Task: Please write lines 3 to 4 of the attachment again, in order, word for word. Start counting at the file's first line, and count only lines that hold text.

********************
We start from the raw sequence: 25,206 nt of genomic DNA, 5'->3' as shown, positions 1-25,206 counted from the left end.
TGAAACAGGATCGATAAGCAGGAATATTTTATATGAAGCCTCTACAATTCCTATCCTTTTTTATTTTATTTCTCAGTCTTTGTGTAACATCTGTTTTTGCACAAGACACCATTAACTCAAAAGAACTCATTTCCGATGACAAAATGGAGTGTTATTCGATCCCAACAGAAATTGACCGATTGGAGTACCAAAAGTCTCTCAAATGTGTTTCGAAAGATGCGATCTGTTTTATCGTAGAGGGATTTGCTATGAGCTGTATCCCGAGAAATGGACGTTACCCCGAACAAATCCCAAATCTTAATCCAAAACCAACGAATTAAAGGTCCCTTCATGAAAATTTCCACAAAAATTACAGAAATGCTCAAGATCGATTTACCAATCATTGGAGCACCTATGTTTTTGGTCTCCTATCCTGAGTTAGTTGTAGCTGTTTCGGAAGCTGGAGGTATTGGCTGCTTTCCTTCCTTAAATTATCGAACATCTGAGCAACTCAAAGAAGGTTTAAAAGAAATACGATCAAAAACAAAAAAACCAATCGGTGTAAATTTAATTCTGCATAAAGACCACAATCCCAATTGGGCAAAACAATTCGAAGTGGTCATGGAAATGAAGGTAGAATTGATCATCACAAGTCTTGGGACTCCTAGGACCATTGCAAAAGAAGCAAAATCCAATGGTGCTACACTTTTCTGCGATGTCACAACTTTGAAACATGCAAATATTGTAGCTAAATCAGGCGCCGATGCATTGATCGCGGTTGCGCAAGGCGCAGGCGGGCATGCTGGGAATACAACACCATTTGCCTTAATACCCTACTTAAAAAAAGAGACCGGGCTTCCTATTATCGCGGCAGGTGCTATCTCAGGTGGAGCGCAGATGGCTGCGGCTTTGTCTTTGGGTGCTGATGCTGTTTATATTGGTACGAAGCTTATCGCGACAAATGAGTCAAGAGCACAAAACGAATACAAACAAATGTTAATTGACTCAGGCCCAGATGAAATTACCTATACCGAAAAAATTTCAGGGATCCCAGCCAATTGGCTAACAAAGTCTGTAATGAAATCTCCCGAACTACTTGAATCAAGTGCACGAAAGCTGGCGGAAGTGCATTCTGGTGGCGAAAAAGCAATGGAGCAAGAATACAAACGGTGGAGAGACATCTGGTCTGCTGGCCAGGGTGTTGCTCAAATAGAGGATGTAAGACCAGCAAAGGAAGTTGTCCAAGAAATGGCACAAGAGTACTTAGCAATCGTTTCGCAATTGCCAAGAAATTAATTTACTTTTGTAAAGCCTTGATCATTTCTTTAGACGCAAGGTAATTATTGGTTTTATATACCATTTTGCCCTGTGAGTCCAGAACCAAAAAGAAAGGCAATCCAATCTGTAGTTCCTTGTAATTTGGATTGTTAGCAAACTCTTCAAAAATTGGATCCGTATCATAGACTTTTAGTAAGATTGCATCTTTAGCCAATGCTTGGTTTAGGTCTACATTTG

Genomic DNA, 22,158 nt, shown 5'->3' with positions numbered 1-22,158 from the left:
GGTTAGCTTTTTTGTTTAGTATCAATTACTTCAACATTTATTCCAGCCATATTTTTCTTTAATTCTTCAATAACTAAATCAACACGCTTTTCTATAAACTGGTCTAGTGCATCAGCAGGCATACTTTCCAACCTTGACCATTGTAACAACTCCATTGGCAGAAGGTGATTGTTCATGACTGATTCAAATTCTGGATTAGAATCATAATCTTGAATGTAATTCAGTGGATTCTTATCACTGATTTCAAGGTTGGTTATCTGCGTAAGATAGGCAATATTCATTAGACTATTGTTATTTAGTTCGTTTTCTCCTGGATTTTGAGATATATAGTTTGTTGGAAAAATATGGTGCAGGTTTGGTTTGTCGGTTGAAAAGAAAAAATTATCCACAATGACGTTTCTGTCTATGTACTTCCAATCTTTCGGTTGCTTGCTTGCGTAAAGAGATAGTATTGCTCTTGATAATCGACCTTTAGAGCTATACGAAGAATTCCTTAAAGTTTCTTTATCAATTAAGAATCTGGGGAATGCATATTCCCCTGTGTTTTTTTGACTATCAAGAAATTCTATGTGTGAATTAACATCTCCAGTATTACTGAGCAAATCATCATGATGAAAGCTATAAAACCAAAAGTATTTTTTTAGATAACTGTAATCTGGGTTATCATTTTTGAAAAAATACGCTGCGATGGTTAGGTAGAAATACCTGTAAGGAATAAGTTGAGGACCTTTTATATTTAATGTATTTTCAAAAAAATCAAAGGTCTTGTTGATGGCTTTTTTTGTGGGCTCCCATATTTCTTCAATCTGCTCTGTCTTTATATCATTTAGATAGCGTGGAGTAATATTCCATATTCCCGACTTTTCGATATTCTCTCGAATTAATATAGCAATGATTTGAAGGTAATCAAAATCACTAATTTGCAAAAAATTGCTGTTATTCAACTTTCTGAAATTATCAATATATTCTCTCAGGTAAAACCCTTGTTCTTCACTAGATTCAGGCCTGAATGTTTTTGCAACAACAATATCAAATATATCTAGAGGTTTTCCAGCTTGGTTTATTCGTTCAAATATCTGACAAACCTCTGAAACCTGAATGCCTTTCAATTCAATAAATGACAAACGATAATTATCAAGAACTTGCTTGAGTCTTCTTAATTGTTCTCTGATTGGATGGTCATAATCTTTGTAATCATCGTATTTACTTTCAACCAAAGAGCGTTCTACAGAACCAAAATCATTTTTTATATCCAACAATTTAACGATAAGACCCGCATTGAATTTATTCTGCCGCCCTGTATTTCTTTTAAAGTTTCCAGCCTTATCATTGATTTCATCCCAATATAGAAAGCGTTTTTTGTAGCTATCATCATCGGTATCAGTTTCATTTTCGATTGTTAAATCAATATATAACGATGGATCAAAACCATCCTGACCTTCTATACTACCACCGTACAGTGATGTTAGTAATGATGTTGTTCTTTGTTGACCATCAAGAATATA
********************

Genomic DNA, 22,158 nt, shown 5'->3' with positions numbered 1-22,158 from the left:
GGTTAGCTTTTTTGTTTAGTATCAATTACTTCAACATTTATTCCAGCCATATTTTTCTTTAATTCTTCAATAACTAAATCAACACGCTTTTCTATAAACTGGTCTAGTGCATCAGCAGGCATACTTTCCAACCTTGACCATTGTAACAACTCCATTGGCAGAAGGTGATTGTTCATGACTGATTCAAATTCTGGATTAGAATCATAATCTTGAATGTAATTCAGTGGATTCTTATCACTGATTTCAAGGTTGGTTATCTGCGTAAGATAGGCAATATTCATTAGACTATTGTTATTTAGTTCGTTTTCTCCTGGATTTTGAGATATATAGTTTGTTGGAAAAATATGGTGCAGGTTTGGTTTGTCGGTTGAAAAGAAAAAATTATCCACAATGACGTTTCTGTCTATGTACTTCCAATCTTTCGGTTGCTTGCTTGCGTAAAGAGATAGTATTGCTCTTGATAATCGACCTTTAGAGCTATACGAAGAATTCCTTAAAGTTTCTTTATCAATTAAGAATCTGGGGAATGCATATTCCCCTGTGTTTTTTTGACTATCAAGAAATTCTATGTGTGAATTAACATCTCCAGTATTACTGAGCAAATCATCATGATGAAAGCTATAAAACCAAAAGTATTTTTTTAGATAACTGTAATCTGGGTTATCATTTTTGAAAAAATACGCTGCGATGGTTAGGTAGAAATACCTGTAAGGAATAAGTTGAGGACCTTTTATATTTAATGTATTTTCAAAAAAATCAAAGGTCTTGTTGATGGCTTTTTTTGTGGGCTCCCATATTTCTTCAATCTGCTCTGTCTTTATATCATTTAGATAGCGTGGAGTAATATTCCATATTCCCGACTTTTCGATATTCTCTCGAATTAATATAGCAATGATTTGAAGGTAATCAAAATCACTAATTTGCAAAAAATTGCTGTTATTCAACTTTCTGAAATTATCAATATATTCTCTCAGGTAAAACCCTTGTTCTTCACTAGATTCAGGCCTGAATGTTTTTGCAACAACAATATCAAATATATCTAGAGGTTTTCCAGCTTGGTTTATTCGTTCAAATATCTGACAAACCTCTGAAACCTGAATGCCTTTCAATTCAATAAATGACAAACGATAATTATCAAGAACTTGCTTGAGTCTTCTTAATTGTTCTCTGATTGGATGGTCATAATCTTTGTAATCATCGTATTTACTTTCAACCAAAGAGCGTTCTACAGAACCAAAATCATTTTTTATATCCAACAATTTAACGATAAGACCCGCATTGAATTTATTCTGCCGCCCTGTATTTCTTTTAAAGTTTCCAGCCTTATCATTGATTTCATCCCAATATAGAAAGCGTTTTTTGTAGCTATCATCATCGGTATCAGTTTCATTTTCGATTGTTAAATCAATATATAACGATGGATCAAAACCATCCTGACCTTCTATACTACCACCGTACAGTGATGTTAGTAATGATGTTGTTCTTTGTTGACCATCAAGAATATA